Donning a blond wig, a form-fitting orange dress and six-inch heels, Jordan Collins prepared to step into the spotlight one last time.
At the tail end of their five-hour transformation process, the microbiology senior spritzed their blond curls with hairspray and checked themself in a mirror backstage of Chumash Auditorium. Soon, Collins would no longer be Collins — but Regina Flores, their drag queen alter ego.
“Putting on drag, you feel like you have a mask on, or a super suit on, and you can do anything,” Collins said. “You just feel invincible.”
In 2015, Collins co-founded the Cal Poly Drag Club alongside now-alumnus Rotem Drori. As a freshman who identified as genderqueer, Collins wanted to create a new platform on campus for students to freely express their gender identities.
“I really needed some sort of outlet to express my more feminine side,” Collins said. “I feel like I couldn’t really do that just walking around through society.”
Over four years, Collins has carefully crafted the persona of Regina Flores — “Regina” meaning “queen” in Latin, and “Flores” meaning “flowers” in Spanish. Collins said they crowned themself Queen of the Flowers due to their appreciation for botany and nature.
Collins highlights Regina’s femininity not only with dramatic eyeshadow and fake locks, but also with body pads to accentuate their hips and create a curvy figure. Each article of clothing and each stroke of makeup, Collins said, is an intentional artistic choice.
“I think Regina is not a different persona than I am,” Collins said. “I think it’s just a heightened persona of what I am, and a little less inhibited by social pressures.”
Collins’ desire to express a feminine side was nothing new. Growing up, they participated in girl-dominated activities, such as playing with Barbie dolls. Collins realized they identified as gay in high school but suppressed any hint of femininity to blend in with their straight male counterparts.
“I’m very adaptable in social situations, and I’m good at code-switching, so I was really good at lying for a lot of years about being gay,” Collins said. “That was just not fun to harbor.”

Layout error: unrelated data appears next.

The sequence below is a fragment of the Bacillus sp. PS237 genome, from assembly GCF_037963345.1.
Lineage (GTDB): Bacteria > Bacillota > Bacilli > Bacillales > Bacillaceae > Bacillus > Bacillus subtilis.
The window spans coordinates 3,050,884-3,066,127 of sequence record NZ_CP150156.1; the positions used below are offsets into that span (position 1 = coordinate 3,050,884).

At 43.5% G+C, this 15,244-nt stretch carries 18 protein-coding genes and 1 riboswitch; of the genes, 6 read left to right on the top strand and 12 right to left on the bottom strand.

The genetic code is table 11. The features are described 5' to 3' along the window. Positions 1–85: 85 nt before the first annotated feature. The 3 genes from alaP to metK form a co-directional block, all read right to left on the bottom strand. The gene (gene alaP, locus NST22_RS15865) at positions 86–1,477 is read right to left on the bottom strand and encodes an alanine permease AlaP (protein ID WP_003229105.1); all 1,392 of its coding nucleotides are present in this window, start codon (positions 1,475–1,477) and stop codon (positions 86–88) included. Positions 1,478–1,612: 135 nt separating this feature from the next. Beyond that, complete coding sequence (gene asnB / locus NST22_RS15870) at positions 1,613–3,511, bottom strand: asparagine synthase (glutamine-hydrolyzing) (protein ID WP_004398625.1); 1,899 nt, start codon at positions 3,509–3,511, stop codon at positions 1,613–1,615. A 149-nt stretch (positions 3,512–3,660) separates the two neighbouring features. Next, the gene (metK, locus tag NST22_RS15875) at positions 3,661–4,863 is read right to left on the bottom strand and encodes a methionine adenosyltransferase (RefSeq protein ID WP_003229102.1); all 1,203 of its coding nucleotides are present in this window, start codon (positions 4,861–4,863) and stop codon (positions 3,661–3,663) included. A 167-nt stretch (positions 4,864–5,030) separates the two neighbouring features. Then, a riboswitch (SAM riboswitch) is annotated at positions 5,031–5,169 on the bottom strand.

Collins later came out as gay in high school but said they still struggled to differentiate between sexual orientation and gender orientation going into college. As a freshman at Cal Poly, Collins said they often played dress up, trying on their friends’ skirts and bras.
Until performing in drag for the first time, Collins said they thought they were transgender.
“After experiencing drag I realized, ‘Wait, no, my body is fine and I’m happy with my body,’” Collins said. “It’s really just about how I want to express myself.”
Now, Collins performs not only with the Cal Poly Drag Club but also with SLOQueerdos, a local company that also hosts drag shows.
The last Cal Poly Drag Club show of the year, themed “Intergalactic Gays,” took place April 17 in Chumash Auditorium. Collins co-hosted the show alongside biological sciences junior Bethany Porta, who uses the drag name Kingdom. The two introduced each performance, from lip-syncing to dancing, and also hosted interactive games involving crowd members.
Attendees competed in queer history trivia for prizes such as Boo Boo Records gift cards and movie tickets and competed in a dance-off to the tune of Abba’s “Dancing Queen.”
“Me being able to do that and perform on stage in front of hundreds of people, with most of them other queer individuals – my confidence really transfers,” Collins said. “I think my confidence wears off on people and allows others to be themselves in a safe space.”
At the end of the show, Collins said they were grateful for the Pride Center and the Drag Club for offering a sense of community for so many students.
“It’s been a long, hard journey and lot of self-introspection,” Collins said to the audience. “But it’s been such an amazing experience to watch this community grow and flourish into what it is today.”
Collins said they hope to return to perform at Cal Poly after graduating.
“I made Cal Poly history,” Collins said. “I didn’t create the drag community, but I definitely helped pave the way for it to expand and for more people to come out of the woodwork. I think that’s very rewarding.”